With consumers spending billions online each month, and the large majority of internet users patronizing virtual boutiques, shopping has become an anonymous affair, done via digital avenues that erects walls between buyer and seller, often with an invisible middle man in the mix. Online market place Etsy.com tears down those walls.
“Our mission is to connect independent creators directly with their ideal consumers,” explains Adam Brown, spokesman for the linked-in bazaar. He continued, citing the company’s official philosophy, “We want to enable people to make a living making things, and to reconnect makers with buyers.”
Founded in 2005 by friends and recent college graduates Robert Kalin, Chris Maguire and Haim Schoppik, Etsy laid its virtual framework thanks to loans from friends, and recruited independent artists and craftsmen to help lay the seeds for a burgeoning community in which handmade was preferred to mass produced and creativity trumped capitalism.
Sure of the site’s mission, but low on funds, Kalin decided to write what Brown described as a “love letter” to Caterina Fake, founder of Flickr and Hunch. “Kalin just loved the way she ran her sites, the emphasis on community,” says Brown.
Impressed by the nascent market place, Fake agreed to invest in Etsy, imparting upon Kalin this advice, “If you’re headed down the wrong road, turn around.” Clearly Kalin and his crew were on the right road, because Union Square Ventures, Cafe Habana owner Sean Meenan and other investors soon followed Fake’s lead, allowing Etsy the financial stability to expand into the future. And expand they did.
Today, a mere five years after its founding, Etsy, which charges a 20 cent fee for each item listed and takes 3.5% of every sale, boasts 6.9 million members, mostly women, and generated an estimated $273.2 million in sales so far this year, and may exceed $400 million in 2011.
But Etsy’s growth hasn’t been without its pains: The core team fell apart in 2008, not long after receiving an extra $27 million in investment, when former NPR executive Maria Thomas took over Kalin’s CEO position, and a number of employees, including Maguire and Shoppik, left the team. Thomas herself was out by December of the next year, turning the CEO seat back over to Kalin.
Such staff shakeups are not uncommon in the world of startups. Not all companies can bounce back as quickly as Etsy, however. Rather than crippling the company, Brown says the changes only helped the site flourish.
“It was for the best,” says Brown. “It was a period of change, yes, but the fact is that we still had a site to grow, and we kept going and remained dedicated.”
He said the same thing of Etsy’s learning process: “We are conducting our education in public. It’s a constant process of tinkering.” The community’s suggestions, he’s sure to point out, are incorporated whenever possible.
The thrust of Etsy’s success comes not only from its wide range of products — one can find anything from photographic prints to knit sweaters to vintage dresses – but also from the collective experience. It’s more than just an emporium for independent designs and art. It’s a movement.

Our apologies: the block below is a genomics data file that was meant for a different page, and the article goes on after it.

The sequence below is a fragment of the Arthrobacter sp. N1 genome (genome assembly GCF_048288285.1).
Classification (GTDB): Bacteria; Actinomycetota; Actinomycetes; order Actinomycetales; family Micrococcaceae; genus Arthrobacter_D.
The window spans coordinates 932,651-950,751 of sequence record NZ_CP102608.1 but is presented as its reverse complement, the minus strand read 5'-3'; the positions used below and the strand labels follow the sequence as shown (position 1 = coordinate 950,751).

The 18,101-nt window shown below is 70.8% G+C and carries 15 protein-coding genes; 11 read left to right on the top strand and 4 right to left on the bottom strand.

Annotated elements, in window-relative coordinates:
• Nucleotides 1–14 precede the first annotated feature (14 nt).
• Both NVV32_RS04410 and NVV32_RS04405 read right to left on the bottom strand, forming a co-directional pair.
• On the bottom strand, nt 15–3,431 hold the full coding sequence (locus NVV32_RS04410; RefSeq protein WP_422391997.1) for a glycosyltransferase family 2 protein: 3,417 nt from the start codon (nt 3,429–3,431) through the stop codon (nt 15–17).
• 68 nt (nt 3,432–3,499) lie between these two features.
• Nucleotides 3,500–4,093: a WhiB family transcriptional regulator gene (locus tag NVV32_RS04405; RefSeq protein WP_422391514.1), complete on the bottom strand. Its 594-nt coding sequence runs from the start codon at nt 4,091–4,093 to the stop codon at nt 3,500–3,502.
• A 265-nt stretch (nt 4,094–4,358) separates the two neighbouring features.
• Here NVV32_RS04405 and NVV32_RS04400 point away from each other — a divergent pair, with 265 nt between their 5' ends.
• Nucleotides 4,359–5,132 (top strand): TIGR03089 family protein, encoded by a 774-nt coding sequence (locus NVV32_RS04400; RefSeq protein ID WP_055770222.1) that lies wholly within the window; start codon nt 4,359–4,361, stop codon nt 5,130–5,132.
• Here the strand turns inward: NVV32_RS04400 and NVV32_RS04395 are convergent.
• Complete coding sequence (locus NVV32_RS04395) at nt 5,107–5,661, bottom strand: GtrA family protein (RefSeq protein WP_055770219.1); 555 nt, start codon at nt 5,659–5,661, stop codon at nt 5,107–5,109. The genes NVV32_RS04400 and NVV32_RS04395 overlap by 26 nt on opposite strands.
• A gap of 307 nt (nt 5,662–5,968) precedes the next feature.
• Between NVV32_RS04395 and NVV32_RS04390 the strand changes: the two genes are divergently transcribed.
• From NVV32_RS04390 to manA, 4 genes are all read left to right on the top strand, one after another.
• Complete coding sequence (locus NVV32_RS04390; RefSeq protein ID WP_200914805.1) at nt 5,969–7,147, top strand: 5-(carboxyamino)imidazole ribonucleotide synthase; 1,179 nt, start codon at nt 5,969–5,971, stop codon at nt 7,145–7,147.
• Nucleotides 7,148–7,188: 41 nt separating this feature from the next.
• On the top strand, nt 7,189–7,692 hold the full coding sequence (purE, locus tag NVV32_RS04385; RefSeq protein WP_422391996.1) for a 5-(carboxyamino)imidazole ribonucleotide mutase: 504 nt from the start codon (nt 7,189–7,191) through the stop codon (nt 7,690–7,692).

“Etsy’s an empowering experience,” asserts Brown of the members’ experience. No longer are artists forced to work within someone else’s boundaries. They can shape — and sell — their own vision, meeting and greeting as they go. The anonymity of online shopping has been stripped away, creating a community that helps both Etsy and its vendors flourish.
“We’ve always grown organically,” says Brown of Etsy’s marketing machine, or lack thereof. Rather than relying on new media to spread their message, says Brown, Etsy relies on word of mouth.
But Etsy doesn’t sit on the sidelines entirely. “We try to support our sellers and their own marketing,” says Brown, pointing to the site’s online seminars, tips and “teams” built around products or specific regions, which often receive grants to organize their own marketing events.
Etsy also provides grants for geographical or product-specific groups, and operates an online research section to help burgeoning businesses understand and conquer their respective markets.
The community-building inherent in Etsy’s structure also helps further its other mission: constructing up a sustainable, eco-friendly free market. The “shop local” option, for example, helps cut down on packaging and shipping emissions, while the sellers’ independent nature means less environmentally detrimental mass productions.
Kalin and company now employ a team of 175, ranging from design to bloggers to engineering. Asked how they decide who’s the best fit, Brown pointed to two traits: “Obviously they have to be one of the best at what they do,” he explains. “We always say, ‘One good person is better than three who are just pretty good.’”
The second factor? “A prospective employee has to be a good cultural fit: they have to love and respect things that are man-made and the DIY attitude we celebrate.” A start-up’s philosophy has to course through every member of the team, otherwise it simply won’t work.
Looking at Etsy’s meteoric growth, it becomes clear that today’s successful start-up needs at least three things: tenacity, community-building and a whole lot of courage, all qualities money can’t buy.
Startups need tools to organize themselves. Here’s what Etsy uses behind the scenes.
- Customer Relationship Management: Right Now
- Accounting: Intact
- Project Management: Confluence and JIRA
- Cloud Computer: OpsCode’s Chef
- Internal Email: Gmail
- Marketing: Bronto
- Site Analytics: Google Analytics